Zimmer and Green started Zimride in 2007 as a peer-to-peer ride sharing company after Green was frustrated with stagnated public transportation.
“Lyft came out of a hackathon project where we were trying to figure out what does Zimride look like on mobile,” Green said, noting that they initially thought of calling Lyft “Zimride Instant.”
On May 22, 2012, Zimride launched Lyft to give Uber some low-priced private driver/Taxi competition. At the time, Zimride had two other pillars of its business: ride sharing for long-distance car rides, and a University program where Zimride charged colleges for specific campus car-sharing programs. With Lyft, Zimride had hooks in short, urban ride sharing to complement its long-distance and campus ride sharing services.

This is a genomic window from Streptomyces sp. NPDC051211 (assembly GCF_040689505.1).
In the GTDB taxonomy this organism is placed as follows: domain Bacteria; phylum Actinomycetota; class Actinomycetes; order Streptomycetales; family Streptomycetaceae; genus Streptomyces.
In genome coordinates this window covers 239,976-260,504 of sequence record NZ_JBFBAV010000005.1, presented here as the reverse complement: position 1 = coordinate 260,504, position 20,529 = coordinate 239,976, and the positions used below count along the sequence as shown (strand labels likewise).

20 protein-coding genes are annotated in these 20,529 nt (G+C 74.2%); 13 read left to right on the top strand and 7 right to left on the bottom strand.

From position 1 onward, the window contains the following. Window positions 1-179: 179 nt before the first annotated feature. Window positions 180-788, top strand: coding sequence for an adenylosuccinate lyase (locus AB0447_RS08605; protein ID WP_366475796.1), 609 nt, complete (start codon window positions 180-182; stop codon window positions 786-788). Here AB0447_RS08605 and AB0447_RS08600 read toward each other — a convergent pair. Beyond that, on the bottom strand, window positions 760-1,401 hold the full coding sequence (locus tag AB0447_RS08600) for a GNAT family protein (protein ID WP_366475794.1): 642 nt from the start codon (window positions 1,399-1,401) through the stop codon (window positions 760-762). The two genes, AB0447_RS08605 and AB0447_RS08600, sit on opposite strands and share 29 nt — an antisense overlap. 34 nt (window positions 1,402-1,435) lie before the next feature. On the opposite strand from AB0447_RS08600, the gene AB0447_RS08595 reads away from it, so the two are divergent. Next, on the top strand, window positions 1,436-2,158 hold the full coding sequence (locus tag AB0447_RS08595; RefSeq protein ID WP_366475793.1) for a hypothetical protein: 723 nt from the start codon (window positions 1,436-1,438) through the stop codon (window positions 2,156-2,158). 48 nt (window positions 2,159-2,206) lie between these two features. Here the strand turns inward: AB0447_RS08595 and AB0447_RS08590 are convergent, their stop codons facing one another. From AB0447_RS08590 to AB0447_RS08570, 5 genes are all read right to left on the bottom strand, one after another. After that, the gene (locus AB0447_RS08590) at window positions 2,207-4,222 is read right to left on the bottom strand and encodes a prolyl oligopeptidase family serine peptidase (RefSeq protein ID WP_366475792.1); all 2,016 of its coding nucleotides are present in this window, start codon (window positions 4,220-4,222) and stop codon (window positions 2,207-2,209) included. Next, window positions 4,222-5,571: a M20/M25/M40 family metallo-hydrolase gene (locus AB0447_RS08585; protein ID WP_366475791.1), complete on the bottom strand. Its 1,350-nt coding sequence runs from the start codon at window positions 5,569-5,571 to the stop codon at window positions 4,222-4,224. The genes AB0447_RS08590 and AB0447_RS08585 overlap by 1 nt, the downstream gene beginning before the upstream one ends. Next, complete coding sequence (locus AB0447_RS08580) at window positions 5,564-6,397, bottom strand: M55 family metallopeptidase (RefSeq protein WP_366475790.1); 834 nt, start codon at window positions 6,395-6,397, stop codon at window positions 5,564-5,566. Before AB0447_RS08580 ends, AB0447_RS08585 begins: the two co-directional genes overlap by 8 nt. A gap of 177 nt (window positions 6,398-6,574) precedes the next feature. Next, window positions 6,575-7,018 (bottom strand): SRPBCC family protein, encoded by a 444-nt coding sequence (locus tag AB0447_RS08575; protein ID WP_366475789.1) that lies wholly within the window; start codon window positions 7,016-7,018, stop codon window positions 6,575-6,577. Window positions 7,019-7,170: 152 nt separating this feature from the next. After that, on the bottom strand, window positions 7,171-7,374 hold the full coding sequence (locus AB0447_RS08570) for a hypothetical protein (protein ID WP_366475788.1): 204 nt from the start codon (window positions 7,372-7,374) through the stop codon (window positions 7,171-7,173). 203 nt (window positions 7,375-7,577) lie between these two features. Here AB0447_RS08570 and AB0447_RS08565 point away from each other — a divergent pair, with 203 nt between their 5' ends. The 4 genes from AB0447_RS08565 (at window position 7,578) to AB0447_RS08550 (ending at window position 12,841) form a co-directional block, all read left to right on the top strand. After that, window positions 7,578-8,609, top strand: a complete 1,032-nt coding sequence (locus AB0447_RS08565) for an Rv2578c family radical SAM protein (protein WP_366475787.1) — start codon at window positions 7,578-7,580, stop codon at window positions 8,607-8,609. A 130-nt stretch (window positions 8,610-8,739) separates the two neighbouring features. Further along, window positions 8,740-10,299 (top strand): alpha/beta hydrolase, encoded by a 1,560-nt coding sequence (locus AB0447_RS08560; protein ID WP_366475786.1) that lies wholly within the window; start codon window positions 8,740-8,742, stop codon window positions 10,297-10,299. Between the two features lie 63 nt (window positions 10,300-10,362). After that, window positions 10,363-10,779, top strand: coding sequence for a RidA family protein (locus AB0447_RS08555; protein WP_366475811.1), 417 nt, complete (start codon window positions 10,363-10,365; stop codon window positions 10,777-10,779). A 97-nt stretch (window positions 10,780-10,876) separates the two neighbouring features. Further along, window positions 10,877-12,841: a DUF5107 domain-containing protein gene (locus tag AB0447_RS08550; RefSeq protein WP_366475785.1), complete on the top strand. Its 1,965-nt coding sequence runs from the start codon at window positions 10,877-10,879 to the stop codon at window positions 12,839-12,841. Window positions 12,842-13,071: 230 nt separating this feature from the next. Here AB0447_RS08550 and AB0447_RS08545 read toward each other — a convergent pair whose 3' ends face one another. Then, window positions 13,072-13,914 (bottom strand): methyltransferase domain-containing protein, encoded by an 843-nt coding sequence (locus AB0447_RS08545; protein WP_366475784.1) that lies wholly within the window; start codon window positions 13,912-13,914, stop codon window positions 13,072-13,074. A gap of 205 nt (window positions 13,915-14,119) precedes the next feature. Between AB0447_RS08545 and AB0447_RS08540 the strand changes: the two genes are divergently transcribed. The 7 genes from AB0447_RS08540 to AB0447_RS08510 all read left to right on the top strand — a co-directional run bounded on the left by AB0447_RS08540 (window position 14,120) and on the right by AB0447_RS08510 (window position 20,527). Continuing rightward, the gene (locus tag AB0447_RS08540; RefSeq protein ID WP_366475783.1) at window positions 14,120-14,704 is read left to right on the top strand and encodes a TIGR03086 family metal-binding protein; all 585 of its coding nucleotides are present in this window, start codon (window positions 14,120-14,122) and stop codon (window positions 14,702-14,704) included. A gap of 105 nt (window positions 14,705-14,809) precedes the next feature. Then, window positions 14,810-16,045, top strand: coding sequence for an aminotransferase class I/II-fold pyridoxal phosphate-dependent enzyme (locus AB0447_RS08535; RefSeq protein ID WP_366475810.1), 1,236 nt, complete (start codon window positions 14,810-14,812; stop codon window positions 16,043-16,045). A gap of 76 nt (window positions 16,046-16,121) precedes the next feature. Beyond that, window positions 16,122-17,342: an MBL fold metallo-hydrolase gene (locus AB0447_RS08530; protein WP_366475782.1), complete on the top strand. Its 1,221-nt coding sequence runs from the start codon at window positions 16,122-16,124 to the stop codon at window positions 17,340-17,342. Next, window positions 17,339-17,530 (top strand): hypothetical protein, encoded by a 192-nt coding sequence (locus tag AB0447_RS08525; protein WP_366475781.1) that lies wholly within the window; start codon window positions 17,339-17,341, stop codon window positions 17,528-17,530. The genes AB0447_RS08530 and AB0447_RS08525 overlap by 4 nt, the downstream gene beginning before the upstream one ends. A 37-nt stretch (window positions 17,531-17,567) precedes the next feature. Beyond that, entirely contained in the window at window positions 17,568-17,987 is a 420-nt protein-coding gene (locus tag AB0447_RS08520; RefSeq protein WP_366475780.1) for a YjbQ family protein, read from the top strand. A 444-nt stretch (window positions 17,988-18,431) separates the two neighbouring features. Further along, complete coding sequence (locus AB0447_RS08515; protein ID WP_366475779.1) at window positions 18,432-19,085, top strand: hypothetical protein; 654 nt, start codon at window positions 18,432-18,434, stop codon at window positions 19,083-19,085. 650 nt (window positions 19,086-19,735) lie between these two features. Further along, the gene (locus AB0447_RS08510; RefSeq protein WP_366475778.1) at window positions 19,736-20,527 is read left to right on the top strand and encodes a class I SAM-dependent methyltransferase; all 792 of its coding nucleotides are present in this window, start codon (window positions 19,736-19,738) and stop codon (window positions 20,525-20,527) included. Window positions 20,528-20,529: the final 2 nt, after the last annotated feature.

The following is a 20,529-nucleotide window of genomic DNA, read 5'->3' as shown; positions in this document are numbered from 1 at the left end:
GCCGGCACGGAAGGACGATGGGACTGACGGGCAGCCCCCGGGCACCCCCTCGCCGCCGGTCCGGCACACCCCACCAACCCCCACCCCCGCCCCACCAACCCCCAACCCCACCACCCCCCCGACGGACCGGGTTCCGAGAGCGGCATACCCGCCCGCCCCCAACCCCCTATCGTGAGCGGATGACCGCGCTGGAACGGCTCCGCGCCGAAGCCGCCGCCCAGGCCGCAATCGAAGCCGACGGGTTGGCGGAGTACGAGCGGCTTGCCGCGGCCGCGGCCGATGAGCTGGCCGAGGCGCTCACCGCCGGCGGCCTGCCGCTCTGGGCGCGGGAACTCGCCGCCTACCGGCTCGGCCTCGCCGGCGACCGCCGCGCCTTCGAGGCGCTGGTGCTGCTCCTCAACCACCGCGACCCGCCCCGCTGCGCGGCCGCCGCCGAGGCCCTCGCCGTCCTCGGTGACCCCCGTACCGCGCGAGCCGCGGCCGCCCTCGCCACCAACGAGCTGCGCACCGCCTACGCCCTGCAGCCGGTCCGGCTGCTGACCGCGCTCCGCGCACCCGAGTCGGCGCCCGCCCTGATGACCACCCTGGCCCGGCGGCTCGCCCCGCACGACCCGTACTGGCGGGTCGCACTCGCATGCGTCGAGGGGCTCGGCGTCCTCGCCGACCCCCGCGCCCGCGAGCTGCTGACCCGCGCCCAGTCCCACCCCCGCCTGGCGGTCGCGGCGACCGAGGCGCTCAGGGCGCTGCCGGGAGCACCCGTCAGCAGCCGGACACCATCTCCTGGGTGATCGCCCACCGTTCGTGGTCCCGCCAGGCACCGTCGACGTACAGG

A year later, Lyft was giving 30,000 rides a week and raised a $60 million round led by Andreessen Horowitz. The company sold off the Zimride assets to Enterprise on July 10, 2013, as Lyft’s growth was far exceeding the other parts of Zimride.
“That was mentally difficult,” Zimmer said. “It was a tough switch, but Logan and I were pretty decisive about it…About a month or two after [launching Lyft], after feeling the weight of trying to do two things really well, we said ‘Let’s focus.’”
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